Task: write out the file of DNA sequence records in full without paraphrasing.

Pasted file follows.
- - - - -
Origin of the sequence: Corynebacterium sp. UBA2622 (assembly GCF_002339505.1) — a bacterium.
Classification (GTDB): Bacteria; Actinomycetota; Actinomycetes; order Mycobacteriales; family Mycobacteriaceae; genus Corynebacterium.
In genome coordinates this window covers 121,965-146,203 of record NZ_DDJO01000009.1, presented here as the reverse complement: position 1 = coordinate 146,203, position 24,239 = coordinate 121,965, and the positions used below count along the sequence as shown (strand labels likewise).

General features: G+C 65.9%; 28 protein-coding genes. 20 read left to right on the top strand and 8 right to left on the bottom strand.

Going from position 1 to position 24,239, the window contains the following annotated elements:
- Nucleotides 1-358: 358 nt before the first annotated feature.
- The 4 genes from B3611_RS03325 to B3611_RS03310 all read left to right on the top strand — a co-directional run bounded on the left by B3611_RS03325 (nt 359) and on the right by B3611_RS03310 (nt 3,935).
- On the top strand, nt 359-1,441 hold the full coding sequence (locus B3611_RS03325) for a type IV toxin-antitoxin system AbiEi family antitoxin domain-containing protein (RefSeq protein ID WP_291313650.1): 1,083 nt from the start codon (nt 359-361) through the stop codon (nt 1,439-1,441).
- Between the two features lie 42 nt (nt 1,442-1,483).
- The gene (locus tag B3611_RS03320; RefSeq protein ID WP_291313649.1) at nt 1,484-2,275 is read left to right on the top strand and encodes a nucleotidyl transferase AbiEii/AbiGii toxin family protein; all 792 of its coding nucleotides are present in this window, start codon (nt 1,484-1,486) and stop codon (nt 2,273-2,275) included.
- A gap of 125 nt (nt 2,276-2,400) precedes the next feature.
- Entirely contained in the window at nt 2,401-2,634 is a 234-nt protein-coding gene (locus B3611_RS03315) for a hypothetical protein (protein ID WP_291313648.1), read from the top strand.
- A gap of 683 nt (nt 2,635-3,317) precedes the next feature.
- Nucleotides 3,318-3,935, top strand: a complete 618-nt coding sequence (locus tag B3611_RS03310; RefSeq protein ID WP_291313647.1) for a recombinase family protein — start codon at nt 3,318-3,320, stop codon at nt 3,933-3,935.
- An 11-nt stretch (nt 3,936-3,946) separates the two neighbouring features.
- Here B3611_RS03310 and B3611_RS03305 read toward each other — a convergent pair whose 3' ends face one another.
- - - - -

Origin of the sequence: Corynebacterium sp. UBA2622 (assembly GCF_002339505.1) — a bacterium.
Classification (GTDB): Bacteria; Actinomycetota; Actinomycetes; order Mycobacteriales; family Mycobacteriaceae; genus Corynebacterium.
In genome coordinates this window covers 121,965-146,203 of record NZ_DDJO01000009.1, presented here as the reverse complement: position 1 = coordinate 146,203, position 24,239 = coordinate 121,965, and the positions used below count along the sequence as shown (strand labels likewise).

General features: G+C 65.9%; 28 protein-coding genes. 20 read left to right on the top strand and 8 right to left on the bottom strand.

Going from position 1 to position 24,239, the window contains the following annotated elements:
- Nucleotides 1-358: 358 nt before the first annotated feature.
- The 4 genes from B3611_RS03325 to B3611_RS03310 all read left to right on the top strand — a co-directional run bounded on the left by B3611_RS03325 (nt 359) and on the right by B3611_RS03310 (nt 3,935).
- On the top strand, nt 359-1,441 hold the full coding sequence (locus B3611_RS03325) for a type IV toxin-antitoxin system AbiEi family antitoxin domain-containing protein (RefSeq protein ID WP_291313650.1): 1,083 nt from the start codon (nt 359-361) through the stop codon (nt 1,439-1,441).
- Between the two features lie 42 nt (nt 1,442-1,483).
- The gene (locus tag B3611_RS03320; RefSeq protein ID WP_291313649.1) at nt 1,484-2,275 is read left to right on the top strand and encodes a nucleotidyl transferase AbiEii/AbiGii toxin family protein; all 792 of its coding nucleotides are present in this window, start codon (nt 1,484-1,486) and stop codon (nt 2,273-2,275) included.
- A gap of 125 nt (nt 2,276-2,400) precedes the next feature.
- Entirely contained in the window at nt 2,401-2,634 is a 234-nt protein-coding gene (locus B3611_RS03315) for a hypothetical protein (protein ID WP_291313648.1), read from the top strand.
- A gap of 683 nt (nt 2,635-3,317) precedes the next feature.
- Nucleotides 3,318-3,935, top strand: a complete 618-nt coding sequence (locus tag B3611_RS03310; RefSeq protein ID WP_291313647.1) for a recombinase family protein — start codon at nt 3,318-3,320, stop codon at nt 3,933-3,935.
- An 11-nt stretch (nt 3,936-3,946) separates the two neighbouring features.
- Here B3611_RS03310 and B3611_RS03305 read toward each other — a convergent pair whose 3' ends face one another.